This is the fourth year my friend Pete and I have been participating in our local frog and toad count, and even though we've done various routes to hear as many different species as we could, some of the frogs, such as wood and leopard, had eluded us. Until Sunday night, that is, when we finally heard the wood frog (Rana sylvatica)!!!!! Good gravy, it's cute — I wish we could see them, not just hear them, but not only is the survey done at night, but they like to stay hidden. (Plus, these frogs are small. Woodies are about 2 inches long, and spring peepers and chorus frogs are only about an inch long.)
Our favorite pond (southwest corner of Stone School and Morgan Roads) was alive and kicking with very loud frogs calls, not only from the wood frog, but also from spring peepers and chorus frogs. This recording really gives a feel for the exuberance and volume! The wood frog's unique call sounds kind of like a chuckling duck or two metal stress-relief balls being rubbed together. The spring peepers sound like high-pitched birds singing, and it's hard to hear the chorus frogs.
In this recording, it's easy to pick out the wood frogs from the spring peepers. We noticed that when a car drove by, the wood frogs stopped calling, but the spring peepers kept right on going. So we waited for a car to pass and then started recording, so that you first hear only spring peepers and then, gradually, a wood frog starts and then they all chime in.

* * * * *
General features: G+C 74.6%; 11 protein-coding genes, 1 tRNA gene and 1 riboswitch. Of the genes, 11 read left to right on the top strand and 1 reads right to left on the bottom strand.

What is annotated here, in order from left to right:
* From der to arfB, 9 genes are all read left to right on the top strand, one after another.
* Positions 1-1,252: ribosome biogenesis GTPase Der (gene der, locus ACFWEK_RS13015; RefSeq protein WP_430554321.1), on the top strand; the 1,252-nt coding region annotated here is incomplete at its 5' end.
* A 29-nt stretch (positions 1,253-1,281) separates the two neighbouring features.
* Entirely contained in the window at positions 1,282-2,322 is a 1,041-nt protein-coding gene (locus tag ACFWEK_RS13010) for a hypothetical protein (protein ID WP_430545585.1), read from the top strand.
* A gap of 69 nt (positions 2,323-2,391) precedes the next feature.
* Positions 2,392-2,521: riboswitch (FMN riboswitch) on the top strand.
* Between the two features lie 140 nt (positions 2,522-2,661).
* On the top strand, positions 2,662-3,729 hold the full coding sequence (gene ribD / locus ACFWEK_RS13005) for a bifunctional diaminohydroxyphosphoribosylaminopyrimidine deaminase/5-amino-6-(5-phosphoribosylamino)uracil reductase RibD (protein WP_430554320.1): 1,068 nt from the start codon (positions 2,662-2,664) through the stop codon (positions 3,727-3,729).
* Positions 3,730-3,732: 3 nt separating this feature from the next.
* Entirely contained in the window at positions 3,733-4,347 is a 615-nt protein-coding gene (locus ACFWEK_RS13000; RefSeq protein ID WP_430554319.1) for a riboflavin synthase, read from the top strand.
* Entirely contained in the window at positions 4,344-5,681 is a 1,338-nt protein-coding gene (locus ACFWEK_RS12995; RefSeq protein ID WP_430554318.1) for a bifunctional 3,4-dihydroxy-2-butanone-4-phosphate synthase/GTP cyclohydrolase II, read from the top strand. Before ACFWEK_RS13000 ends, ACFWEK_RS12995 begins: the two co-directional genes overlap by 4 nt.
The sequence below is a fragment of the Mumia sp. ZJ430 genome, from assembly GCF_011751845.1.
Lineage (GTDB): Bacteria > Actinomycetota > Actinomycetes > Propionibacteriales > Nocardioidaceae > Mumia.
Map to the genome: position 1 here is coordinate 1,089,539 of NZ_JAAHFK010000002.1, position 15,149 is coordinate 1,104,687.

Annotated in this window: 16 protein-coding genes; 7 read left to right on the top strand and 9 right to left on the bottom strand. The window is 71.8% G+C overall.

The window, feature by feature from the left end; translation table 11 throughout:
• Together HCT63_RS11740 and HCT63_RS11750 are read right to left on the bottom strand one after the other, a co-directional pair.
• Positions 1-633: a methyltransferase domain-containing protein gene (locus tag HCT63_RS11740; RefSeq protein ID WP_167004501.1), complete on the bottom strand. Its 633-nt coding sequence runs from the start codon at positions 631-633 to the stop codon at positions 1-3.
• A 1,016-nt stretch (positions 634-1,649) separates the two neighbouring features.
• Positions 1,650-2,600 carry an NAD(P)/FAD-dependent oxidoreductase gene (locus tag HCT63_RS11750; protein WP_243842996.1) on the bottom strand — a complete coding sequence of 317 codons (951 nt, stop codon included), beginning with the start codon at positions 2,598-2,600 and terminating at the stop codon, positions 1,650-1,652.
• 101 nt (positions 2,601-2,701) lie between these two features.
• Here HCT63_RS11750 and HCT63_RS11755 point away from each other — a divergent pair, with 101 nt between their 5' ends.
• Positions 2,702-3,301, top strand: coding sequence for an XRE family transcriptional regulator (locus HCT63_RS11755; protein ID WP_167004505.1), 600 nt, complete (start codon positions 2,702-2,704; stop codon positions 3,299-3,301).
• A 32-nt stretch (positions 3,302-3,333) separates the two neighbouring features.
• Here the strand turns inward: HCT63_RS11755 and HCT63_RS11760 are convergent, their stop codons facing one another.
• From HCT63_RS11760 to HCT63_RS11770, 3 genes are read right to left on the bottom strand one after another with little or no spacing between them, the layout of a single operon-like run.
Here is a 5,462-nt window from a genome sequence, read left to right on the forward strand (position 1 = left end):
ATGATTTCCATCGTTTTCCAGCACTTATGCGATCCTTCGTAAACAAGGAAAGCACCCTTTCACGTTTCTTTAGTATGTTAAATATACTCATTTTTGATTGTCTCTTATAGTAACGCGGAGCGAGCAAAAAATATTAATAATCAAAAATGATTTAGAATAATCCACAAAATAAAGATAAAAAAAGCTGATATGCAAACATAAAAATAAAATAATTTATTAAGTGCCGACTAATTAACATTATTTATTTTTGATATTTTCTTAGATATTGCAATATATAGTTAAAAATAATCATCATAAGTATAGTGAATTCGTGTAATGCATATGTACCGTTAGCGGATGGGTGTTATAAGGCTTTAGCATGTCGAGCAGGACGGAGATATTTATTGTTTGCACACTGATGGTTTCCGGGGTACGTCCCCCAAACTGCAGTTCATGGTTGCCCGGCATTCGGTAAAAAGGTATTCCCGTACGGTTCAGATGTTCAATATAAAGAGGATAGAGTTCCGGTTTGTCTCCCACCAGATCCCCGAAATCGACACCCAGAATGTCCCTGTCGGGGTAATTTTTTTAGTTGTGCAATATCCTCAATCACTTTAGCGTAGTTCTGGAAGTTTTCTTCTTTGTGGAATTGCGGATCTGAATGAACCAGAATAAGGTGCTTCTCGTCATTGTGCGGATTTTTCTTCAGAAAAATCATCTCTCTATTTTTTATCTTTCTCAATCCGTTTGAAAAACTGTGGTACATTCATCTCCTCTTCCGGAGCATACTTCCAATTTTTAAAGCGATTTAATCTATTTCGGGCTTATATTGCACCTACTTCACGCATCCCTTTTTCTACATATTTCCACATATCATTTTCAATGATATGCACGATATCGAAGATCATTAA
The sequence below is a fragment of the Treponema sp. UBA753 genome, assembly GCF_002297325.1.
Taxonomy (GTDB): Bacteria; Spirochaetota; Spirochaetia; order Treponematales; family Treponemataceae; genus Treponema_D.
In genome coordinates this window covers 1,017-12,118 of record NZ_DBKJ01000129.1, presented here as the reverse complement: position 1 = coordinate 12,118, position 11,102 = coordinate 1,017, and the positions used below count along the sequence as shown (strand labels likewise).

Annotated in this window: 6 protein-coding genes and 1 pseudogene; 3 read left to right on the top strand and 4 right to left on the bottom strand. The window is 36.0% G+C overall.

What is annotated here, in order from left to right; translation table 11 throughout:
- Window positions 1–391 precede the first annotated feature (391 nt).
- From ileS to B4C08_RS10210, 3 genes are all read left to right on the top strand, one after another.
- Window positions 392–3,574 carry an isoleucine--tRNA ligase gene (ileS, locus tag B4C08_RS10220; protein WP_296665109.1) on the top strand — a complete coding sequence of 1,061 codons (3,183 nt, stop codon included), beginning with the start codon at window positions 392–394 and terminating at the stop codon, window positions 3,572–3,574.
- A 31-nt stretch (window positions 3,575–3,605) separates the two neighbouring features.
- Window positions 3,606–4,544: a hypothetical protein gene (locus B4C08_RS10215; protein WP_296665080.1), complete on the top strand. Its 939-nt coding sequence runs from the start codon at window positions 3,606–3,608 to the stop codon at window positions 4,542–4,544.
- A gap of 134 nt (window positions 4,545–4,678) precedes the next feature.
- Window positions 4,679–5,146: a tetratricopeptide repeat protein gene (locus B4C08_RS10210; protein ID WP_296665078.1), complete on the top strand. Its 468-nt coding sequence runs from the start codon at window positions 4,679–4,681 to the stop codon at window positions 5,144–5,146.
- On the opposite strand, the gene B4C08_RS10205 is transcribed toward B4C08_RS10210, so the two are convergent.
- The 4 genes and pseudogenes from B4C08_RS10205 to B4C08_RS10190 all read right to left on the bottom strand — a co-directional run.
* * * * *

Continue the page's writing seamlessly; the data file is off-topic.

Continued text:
There were also a few chorus frogs (whose call sounds kind of like running your finger down a plastic comb) in the pond, but it was hard to hear them above the peepers and wood frogs. (The peepers were everywhere in the pond, but the woods were concentrated in one fairly small area.) There were, however, two chorus frogs calling in a pond on the other side of the road, which you can distinctly hear here.
As reported last time, wood frogs have "explosive breeding" which means they only call for about two weeks (in late March/early April in southeastern Michigan), whereas most other frogs call/mate for a month or more. Wood frogs hibernate on land and have a glucose-based "antifreeze" in their blood that gets them through the long and harsh Michigan winters.
Wood frogs prefer moist, wooded habitat and breed in vernal pools, flood areas, forested swamps, and still backwaters. Wood frogs lay eggs communally, meaning each female deposits her eggs into one larger grouping. The globular egg mass increases the number of eggs that turn into tadpoles (which takes two months) by helping the eggs stay moist and warm, and reducing predation (the eggs get eaten from the outside in). In general, very few frog eggs ever turn into tadpoles let alone frogs because so many of them are eaten by other animals. Fortunately, frogs lay a LOT of eggs to ensure some survive (spring peepers lay about 750-1,200 eggs each!) This communal egg laying also explains why the woodies we heard were all grouped in one little area.